Microsurgery: Transplantation and Replantation by Harry J. Buncke, MD, et al.
  Table of Contents / Chapter 17:
Rib Microvascular Transplantation
  If an island of skin is taken with the underlying rib, it should be seated over the lateral central third of the rib segment so that the lateral intercostal neurovascular pedicle can be incorporated. Because this intercostal perforator is usually the largest perforator, it must be included in the skin island. This maneuver also converts the osteocutaneous transplant into a sensory transplant. In mobilizing the skin island, one must be careful not to shear off the mesenteric-like connection of the skin island to the underlying rib. The farther back the island is positioned, the more muscle must be carried with the island to preserve blood supply.

The rib can also be carried on the blood supply that enters it through the serratus anterior muscle after supplying the latissimus muscle. The subscapular artery continues distally to supply the lower digitations of the serratus anterior muscle. A close relationship exists between the blood supply to the serratus anterior, particularly to the lower three slips, 9-11 and the underlying ribs. Rib segments can be carried on an intact vascular pedicle and transferred as far as the jaw by mobilizing the blood supply coming through the serratus anterior muscle and separating it from the latissimus dorsi muscle up into the axilla. This same pedicle can be used to carry a segment of the seventh, eighth, or ninth rib, plus a variable amount of serratus muscle as a free transplant.12 As mentioned earlier, an island of skin can also be included when additional cover is needed. For complex wound problems, both the thoracodorsal and intercostal blood supplies can be used, adding a portion of the latissimus muscle and scapular skin flap as additional paddles of tissue. 13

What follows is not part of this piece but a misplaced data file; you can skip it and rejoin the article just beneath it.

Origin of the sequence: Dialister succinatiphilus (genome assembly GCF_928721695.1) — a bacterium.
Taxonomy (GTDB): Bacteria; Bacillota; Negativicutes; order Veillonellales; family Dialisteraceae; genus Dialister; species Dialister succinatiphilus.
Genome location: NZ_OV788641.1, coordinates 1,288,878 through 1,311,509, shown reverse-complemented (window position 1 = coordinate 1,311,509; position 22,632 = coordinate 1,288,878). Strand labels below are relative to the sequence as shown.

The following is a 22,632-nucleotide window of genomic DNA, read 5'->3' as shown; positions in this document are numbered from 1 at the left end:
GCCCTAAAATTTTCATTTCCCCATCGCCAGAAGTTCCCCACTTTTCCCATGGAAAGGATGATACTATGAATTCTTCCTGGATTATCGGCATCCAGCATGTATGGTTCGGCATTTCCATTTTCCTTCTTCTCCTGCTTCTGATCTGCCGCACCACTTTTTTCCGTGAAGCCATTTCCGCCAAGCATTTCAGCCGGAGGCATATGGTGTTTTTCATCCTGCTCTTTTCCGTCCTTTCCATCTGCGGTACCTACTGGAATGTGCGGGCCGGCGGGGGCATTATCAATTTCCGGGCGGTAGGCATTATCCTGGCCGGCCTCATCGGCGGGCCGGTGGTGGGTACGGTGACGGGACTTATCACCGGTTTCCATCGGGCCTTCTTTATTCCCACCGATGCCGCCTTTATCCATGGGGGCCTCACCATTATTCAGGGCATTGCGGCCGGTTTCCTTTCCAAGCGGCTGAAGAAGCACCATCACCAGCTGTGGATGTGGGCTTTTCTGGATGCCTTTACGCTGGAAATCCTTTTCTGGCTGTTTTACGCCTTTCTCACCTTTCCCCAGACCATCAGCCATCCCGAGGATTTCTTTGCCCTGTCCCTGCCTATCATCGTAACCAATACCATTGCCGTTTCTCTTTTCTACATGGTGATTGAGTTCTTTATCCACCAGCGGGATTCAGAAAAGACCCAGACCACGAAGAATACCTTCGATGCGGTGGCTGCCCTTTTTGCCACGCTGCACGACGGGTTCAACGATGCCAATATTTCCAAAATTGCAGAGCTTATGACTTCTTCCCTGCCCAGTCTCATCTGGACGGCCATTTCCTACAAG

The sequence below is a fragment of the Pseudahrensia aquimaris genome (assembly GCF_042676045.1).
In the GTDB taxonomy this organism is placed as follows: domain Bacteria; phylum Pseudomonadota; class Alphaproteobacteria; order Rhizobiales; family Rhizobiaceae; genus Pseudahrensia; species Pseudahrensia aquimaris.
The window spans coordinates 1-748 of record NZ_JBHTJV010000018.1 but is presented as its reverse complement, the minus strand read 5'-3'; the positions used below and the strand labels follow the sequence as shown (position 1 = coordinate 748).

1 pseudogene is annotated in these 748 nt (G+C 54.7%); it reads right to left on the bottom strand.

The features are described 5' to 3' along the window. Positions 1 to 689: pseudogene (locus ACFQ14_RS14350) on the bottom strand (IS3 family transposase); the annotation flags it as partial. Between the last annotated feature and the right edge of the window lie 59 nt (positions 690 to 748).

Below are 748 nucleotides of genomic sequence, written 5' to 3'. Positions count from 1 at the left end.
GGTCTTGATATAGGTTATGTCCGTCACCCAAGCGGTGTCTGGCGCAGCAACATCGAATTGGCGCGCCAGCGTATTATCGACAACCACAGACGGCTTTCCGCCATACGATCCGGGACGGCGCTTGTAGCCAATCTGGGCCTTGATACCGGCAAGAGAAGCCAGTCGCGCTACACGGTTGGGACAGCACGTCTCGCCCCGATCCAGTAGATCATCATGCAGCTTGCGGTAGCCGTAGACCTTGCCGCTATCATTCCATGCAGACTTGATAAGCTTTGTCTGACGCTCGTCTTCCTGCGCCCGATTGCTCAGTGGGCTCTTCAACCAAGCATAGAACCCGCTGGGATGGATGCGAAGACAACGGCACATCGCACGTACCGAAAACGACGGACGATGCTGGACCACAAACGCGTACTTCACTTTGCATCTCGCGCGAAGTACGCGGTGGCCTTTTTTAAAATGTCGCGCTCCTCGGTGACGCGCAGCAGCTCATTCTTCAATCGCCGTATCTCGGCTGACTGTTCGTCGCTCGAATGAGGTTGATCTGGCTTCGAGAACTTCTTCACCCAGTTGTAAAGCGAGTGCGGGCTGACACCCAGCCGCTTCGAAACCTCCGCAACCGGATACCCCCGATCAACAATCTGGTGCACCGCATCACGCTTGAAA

PLATE XVII-1. Anatomy

A. The conFIGuration of the rib at levels 7, 8, and 9 shows the gentle curve of the anterior two thirds, compared with the sharper curve of the posterior third.

The arterial branch to the spinal cord and the posterior cutaneous arterial perforator are shown posterior to the tuberosity of the rib. The blood and nerve supplies to the rib are shown arising posteriorly and reaching the subcostal groove in the region of the tuberosity. The nutrient vessel is seen entering the inner cortex in the region of the tuberosity. The largest perforators to muscle and skin arise laterally at about the anterior axillary line and supply the overlying skin insland.


A. The rib section to be removed is marked out with the dotted lines. No attempt is now made to begin this dissection at the spinous process because the nutrient vessel is not needed.

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